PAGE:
Essay of ‘New Criticism’ Approach and its Application on Jake Allsop’s “Gossip”
Aditya Rizky Ramatio
Edwin Yogi Andrean
Wednesday, 13.00 – 14.40 p.m.
Upon close examination of these discussion questions, a distinct pattern or methodology quickly becomes evident. This interpretative model begins with a close analysis of the poem’s individual words, including both denotative and connotative meanings, and then move to a discussion of possible allusions within the text. The critic’s sharp eye also notes any symbols, either public or private, used by the poet. The poem’s overall meaning or form, then, depends solely on the text in front of the reader. No library research, no studying of the author’s life and times, and no other extraneous information is needed, for the poem itself contains all necessary information to discover its meaning.
This method of analysis become the dominant school of thought during the first two thirds of the twentieth century in most high school and college literature classes, English departments, and English and American scholarship. Known as New Criticism, this approach to literary analysis provides the reader with the formula for arriving at the correct interpretation of a text using only the text itself. Using New Criticism’s clearly articulated methodology, any intelligent reader, say the New Critics, can uncover a text’s hitherto hidden meaning.
New Criticism’s theoretical ideas, terminology, and critical methods are, more often than not, disparaged by present-day critics, who themselves are introducing new ideas concerning literary theory. Despite its current unpopularity, New Criticism stands as one of the most important English-speaking contributions to literary critical analysis. Some scholarly English journals have enabled New Criticism to enrich theoretical and practical criticism while helping generation of readers to become close readers of texts.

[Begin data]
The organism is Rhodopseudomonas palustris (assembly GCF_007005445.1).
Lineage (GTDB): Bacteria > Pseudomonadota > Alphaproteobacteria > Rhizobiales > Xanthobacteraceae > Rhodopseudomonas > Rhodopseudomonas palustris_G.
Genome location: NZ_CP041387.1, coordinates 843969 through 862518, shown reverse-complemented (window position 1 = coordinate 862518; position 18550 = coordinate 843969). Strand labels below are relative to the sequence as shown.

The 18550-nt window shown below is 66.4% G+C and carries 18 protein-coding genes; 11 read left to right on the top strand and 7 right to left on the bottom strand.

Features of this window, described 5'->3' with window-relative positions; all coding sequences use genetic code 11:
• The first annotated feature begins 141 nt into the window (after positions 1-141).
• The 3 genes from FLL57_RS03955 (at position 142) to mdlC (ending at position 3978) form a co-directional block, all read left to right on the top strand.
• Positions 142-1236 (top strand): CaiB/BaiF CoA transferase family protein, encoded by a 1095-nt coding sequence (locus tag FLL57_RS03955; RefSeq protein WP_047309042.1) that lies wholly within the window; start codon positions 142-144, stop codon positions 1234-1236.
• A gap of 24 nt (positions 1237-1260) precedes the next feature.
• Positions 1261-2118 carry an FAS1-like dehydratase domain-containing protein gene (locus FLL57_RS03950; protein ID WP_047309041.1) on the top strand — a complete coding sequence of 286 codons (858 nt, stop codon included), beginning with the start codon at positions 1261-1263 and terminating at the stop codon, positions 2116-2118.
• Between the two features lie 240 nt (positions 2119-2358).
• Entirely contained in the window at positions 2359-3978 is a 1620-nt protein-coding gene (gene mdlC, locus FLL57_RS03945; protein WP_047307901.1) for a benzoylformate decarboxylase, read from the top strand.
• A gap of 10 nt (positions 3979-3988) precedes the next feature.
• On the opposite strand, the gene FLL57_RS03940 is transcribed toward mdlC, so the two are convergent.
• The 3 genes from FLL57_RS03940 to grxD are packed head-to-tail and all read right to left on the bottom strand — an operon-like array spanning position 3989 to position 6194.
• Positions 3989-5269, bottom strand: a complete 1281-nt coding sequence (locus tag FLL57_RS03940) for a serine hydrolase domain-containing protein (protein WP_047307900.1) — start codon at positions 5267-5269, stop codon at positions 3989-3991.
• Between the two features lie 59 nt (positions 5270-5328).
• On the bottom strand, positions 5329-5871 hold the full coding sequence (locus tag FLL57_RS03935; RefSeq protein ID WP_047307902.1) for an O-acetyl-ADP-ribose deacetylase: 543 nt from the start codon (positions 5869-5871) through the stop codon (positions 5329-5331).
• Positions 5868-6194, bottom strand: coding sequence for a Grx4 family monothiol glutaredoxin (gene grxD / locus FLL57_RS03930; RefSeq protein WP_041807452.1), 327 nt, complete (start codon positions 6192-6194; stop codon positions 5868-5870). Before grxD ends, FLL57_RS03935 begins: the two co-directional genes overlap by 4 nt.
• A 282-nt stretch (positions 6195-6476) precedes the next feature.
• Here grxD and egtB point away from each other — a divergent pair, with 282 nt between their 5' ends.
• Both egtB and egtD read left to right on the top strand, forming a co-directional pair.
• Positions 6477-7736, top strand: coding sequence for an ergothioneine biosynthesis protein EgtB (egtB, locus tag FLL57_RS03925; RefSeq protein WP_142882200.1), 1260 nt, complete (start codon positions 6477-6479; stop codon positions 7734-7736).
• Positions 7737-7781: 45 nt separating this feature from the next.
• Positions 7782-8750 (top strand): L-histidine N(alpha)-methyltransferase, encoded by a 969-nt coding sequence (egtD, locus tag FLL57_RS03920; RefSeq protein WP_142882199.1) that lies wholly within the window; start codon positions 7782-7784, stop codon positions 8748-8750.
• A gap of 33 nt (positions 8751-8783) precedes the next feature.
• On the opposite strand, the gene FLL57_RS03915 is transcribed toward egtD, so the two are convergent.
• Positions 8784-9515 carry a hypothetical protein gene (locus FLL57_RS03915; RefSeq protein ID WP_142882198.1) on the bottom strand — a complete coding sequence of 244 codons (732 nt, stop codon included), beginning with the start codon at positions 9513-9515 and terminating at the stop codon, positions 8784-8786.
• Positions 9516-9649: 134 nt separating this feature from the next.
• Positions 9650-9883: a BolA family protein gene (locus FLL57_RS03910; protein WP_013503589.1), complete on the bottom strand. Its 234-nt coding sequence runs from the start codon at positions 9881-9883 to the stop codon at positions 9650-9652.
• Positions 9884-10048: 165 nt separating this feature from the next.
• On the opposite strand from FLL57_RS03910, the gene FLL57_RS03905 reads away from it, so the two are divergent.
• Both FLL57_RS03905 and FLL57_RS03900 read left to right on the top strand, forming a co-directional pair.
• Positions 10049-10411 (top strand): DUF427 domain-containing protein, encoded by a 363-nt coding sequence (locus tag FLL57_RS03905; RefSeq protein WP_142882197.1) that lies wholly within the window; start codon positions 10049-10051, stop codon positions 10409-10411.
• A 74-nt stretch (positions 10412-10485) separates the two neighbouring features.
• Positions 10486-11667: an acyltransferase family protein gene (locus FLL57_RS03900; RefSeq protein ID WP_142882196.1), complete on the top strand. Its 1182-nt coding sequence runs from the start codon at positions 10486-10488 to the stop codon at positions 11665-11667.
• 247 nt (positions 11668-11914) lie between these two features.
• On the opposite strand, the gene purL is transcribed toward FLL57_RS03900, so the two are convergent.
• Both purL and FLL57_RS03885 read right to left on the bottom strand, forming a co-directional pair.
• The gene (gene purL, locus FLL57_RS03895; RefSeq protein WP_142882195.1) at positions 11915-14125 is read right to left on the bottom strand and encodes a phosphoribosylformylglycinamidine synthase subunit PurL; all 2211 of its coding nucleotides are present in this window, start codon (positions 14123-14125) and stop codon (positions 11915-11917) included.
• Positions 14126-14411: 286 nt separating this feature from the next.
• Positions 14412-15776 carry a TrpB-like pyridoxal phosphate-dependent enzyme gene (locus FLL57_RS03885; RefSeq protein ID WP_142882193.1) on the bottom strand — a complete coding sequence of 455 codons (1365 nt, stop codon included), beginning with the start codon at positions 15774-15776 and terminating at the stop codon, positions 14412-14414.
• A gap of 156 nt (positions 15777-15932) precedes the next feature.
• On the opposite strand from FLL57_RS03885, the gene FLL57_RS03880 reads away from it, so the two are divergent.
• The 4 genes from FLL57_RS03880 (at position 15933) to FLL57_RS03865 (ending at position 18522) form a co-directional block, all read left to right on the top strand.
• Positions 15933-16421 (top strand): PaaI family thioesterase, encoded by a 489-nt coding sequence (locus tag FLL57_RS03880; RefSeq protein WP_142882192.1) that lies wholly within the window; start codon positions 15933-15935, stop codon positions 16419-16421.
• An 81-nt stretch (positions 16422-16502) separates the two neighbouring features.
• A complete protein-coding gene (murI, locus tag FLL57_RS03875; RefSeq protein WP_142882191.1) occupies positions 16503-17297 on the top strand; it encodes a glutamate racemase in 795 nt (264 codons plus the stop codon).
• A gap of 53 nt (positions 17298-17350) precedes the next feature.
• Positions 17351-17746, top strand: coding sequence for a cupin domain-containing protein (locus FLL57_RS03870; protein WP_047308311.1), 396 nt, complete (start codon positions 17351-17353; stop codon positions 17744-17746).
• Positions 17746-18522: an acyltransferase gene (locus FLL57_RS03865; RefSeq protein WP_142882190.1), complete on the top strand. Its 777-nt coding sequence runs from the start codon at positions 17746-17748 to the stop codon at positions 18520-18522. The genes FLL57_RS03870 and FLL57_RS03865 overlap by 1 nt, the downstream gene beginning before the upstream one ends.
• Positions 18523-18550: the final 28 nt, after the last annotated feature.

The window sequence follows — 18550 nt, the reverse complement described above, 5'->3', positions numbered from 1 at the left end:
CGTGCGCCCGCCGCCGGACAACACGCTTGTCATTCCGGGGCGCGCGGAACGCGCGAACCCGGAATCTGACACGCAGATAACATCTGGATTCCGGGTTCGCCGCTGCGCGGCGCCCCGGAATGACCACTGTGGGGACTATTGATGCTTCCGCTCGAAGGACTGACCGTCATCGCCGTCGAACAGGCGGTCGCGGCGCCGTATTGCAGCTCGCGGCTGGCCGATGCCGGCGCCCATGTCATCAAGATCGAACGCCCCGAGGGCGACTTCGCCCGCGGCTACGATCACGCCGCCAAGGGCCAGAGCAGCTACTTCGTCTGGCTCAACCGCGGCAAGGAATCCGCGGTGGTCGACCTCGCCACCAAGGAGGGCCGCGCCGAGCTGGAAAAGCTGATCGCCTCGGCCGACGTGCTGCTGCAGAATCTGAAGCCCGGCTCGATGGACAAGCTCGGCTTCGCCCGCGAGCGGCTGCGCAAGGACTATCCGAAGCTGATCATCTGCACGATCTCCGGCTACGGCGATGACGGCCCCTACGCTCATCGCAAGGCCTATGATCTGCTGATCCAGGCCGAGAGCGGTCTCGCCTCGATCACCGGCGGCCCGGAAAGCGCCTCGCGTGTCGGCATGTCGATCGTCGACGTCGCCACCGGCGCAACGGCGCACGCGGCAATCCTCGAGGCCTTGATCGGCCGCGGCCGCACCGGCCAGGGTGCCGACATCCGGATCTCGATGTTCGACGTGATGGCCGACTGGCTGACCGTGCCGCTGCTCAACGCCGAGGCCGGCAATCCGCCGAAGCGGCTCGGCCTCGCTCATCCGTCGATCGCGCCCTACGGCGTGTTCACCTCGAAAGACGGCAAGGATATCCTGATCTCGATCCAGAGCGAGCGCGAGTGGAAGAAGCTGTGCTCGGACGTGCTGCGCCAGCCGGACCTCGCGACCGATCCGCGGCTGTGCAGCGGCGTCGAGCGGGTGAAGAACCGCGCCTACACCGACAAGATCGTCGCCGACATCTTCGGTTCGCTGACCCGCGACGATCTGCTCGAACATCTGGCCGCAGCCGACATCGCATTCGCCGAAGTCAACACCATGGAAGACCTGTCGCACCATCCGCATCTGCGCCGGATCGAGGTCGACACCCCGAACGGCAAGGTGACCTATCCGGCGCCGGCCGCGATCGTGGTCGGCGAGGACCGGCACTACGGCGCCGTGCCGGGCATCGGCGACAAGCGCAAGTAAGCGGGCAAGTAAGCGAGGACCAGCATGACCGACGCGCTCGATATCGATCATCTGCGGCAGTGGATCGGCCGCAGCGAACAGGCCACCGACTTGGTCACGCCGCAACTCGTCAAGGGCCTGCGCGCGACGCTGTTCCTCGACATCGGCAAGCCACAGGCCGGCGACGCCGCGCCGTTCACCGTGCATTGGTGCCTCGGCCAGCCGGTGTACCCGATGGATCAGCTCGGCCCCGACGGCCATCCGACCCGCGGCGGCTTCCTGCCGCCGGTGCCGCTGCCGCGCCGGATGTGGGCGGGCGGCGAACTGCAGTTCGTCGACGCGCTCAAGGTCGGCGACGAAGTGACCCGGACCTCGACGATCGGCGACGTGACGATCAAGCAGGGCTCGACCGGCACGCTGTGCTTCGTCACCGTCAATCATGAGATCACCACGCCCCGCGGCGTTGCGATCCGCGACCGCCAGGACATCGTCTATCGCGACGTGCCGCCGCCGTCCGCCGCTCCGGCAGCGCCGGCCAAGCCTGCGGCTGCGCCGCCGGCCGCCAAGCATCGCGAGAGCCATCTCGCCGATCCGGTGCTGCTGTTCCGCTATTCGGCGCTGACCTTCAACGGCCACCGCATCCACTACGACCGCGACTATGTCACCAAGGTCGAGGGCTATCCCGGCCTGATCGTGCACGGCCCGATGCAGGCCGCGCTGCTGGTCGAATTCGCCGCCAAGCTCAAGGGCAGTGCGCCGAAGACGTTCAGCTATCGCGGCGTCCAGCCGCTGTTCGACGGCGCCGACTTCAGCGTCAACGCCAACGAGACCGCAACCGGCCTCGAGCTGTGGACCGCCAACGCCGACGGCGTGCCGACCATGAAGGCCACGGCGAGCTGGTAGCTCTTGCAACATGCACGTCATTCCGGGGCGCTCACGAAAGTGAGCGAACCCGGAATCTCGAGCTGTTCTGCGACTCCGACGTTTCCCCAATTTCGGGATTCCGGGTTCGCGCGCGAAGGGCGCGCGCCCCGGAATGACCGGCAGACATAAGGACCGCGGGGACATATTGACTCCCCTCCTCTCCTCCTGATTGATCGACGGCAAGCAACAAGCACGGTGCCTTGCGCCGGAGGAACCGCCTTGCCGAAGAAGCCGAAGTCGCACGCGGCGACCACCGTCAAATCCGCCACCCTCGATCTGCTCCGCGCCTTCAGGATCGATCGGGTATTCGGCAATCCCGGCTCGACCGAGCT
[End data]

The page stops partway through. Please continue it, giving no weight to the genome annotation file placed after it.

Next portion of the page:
The name New Criticism came into popular use to describe this approach to understanding literature with the 1941 publication of John Crowe Ransom’s The New Criticism, which contained Ransom’s personal analysis of several contemporary theorists and critics. In the New Criticism Ransom articulates the principles of these various groups and calls for an ontological critic, one who will recognize that a poem (used as a synonym in New Criticism for any literary work) is a concrete entity like Leonardo da Vinci’s Mona Lisa or the score of Handel’s Messiah or even any chemical element such as iron or gold. Like these concrete objects, a poem can be analyzed to discover its true or correct meaning independent of its author’s intention, or the emotional state, or the values and beliefs of either its author or reader. Because this belief rests at the center of this movement’s critical ideas, it is not surprising, then, that the title of Ransom’s book quickly became the official calling card for this approach to literary analysis.
At best, New Criticism and its adherents (called New Critics) are an eclectic group, each challenging, borrowing and changing terminology, theory, and practices from one another while asserting a common core of basis ideas. Their ultimate unity stems from their opposition to the prevailing methods of literary analysis found in academia in the first part of the twentieth century.
At the beginning of the twentieth century (often dubbed the start of the modernist period, or modernism), historical and biographical research dominated literary scholarship. Criticism’s function, many believed, was to discover the historical context of the text to ascertain how the author’s lives influenced their writings. Such extrinsic analysis (examining elements outside the text to uncover the text’s meaning) became the norm in the English departments of many American universities and colleges.
Please join StudyMode to read the full document